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Pediatric bipolar disorder: Epidemiology, pathogenesis, clinical manifestations, and course

Boris Birmaher, MD
Section Editor
David Brent, MD
Deputy Editor
David Solomon, MD


Bipolar disorder in children and adolescents is characterized by recurrent episodes of elevated mood (mania or hypomania) which exceed what is expected for the child’s developmental stage and are not better accounted by other psychiatric and medical conditions. Youth with bipolar disorder usually have recurrent episodes of major depression. [1-3].

Bipolar disorder severely affects the normal development and psychosocial functioning of the youth and increases the risk for suicide, psychosis, substance abuse and behavioral, academic, social, and legal problems [1,2]. Youth with bipolar disorder frequently have a variable course with rapid fluctuation in mood symptoms during acute episodes. These factors, coupled with developmental issues influencing the clinical picture, the difficulties youth can have verbalizing their emotions, and high rates of comorbid disorders, account for the complexity and controversies in diagnosing children and adolescents with bipolar disorder.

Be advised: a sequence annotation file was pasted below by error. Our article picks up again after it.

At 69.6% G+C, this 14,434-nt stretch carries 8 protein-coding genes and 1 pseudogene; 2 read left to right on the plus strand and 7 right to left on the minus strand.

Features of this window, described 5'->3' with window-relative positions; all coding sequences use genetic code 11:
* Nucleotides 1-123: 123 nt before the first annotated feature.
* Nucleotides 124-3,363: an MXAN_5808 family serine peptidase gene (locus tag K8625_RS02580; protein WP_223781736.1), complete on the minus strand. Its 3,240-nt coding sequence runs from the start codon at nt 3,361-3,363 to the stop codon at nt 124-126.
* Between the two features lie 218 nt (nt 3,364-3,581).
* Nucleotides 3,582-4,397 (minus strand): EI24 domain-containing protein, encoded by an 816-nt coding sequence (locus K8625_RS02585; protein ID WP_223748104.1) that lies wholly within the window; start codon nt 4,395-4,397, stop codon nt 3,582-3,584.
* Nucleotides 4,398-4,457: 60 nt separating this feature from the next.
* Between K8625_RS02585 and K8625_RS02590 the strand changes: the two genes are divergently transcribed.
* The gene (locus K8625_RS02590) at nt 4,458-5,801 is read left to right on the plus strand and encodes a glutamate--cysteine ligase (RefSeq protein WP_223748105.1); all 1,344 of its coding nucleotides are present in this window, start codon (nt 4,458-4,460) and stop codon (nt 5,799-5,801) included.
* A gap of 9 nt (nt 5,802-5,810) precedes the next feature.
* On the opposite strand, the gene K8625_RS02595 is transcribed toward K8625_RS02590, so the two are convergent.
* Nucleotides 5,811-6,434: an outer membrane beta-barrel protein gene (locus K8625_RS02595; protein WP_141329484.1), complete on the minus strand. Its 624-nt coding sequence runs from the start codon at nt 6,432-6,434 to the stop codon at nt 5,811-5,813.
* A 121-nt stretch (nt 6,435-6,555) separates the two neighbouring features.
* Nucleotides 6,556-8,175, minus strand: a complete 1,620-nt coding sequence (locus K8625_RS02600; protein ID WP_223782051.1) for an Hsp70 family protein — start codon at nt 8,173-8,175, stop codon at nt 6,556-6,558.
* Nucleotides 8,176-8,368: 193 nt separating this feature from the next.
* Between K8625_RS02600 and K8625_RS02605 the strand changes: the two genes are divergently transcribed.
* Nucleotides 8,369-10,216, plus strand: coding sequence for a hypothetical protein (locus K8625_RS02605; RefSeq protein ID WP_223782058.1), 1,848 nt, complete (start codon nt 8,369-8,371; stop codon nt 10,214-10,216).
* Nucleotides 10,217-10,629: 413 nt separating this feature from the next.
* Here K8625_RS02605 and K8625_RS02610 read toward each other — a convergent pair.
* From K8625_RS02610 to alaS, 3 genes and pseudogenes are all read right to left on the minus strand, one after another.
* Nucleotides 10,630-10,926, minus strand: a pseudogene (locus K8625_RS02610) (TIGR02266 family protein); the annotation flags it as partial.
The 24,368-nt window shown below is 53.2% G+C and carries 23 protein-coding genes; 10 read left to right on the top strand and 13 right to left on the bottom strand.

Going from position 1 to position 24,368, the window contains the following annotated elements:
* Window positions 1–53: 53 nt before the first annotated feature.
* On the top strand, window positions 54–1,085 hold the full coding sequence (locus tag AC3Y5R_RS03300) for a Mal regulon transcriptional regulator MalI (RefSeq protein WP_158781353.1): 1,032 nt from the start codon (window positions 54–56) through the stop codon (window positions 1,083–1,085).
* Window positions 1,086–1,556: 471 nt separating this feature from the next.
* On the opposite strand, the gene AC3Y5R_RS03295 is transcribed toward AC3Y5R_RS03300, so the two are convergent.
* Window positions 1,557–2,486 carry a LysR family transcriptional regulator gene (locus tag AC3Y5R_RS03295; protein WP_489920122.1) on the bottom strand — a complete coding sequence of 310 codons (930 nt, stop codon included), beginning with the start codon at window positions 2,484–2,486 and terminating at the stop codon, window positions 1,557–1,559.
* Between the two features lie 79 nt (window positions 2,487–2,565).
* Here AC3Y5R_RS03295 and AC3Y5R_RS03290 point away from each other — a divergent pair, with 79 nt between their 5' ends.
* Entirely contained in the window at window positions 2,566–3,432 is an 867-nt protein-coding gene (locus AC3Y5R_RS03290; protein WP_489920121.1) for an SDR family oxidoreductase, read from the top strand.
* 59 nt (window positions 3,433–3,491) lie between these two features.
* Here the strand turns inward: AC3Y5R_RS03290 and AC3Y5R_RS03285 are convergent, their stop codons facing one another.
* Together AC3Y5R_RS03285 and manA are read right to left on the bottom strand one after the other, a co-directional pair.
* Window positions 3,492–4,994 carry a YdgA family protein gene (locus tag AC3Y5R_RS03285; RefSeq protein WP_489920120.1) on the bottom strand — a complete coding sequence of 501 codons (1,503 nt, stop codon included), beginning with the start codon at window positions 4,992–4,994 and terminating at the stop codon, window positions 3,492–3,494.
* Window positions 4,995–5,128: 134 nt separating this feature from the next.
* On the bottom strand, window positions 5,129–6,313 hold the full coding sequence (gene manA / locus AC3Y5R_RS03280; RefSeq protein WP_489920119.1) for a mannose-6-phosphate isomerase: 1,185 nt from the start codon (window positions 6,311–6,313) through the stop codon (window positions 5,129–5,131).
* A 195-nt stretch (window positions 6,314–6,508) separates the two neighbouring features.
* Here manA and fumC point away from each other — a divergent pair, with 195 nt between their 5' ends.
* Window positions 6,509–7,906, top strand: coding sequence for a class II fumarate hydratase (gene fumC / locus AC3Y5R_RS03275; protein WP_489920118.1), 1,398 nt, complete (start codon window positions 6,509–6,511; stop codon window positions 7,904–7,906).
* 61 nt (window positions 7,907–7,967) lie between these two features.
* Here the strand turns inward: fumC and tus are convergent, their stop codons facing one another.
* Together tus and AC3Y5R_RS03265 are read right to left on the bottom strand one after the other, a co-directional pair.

This topic describes the epidemiology, pathophysiology, clinical presentation, and course of bipolar disorder in children and adolescents. The assessment and diagnosis of pediatric bipolar disorder are discussed separately, as are the epidemiology, clinical features, and diagnosis of bipolar disorder in adults.

(See "Bipolar disorder in children and adolescents: Assessment and diagnosis".)

(See "Bipolar disorder in adults: Epidemiology and pathogenesis".)


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Literature review current through: Sep 2016. | This topic last updated: Jan 14, 2016.
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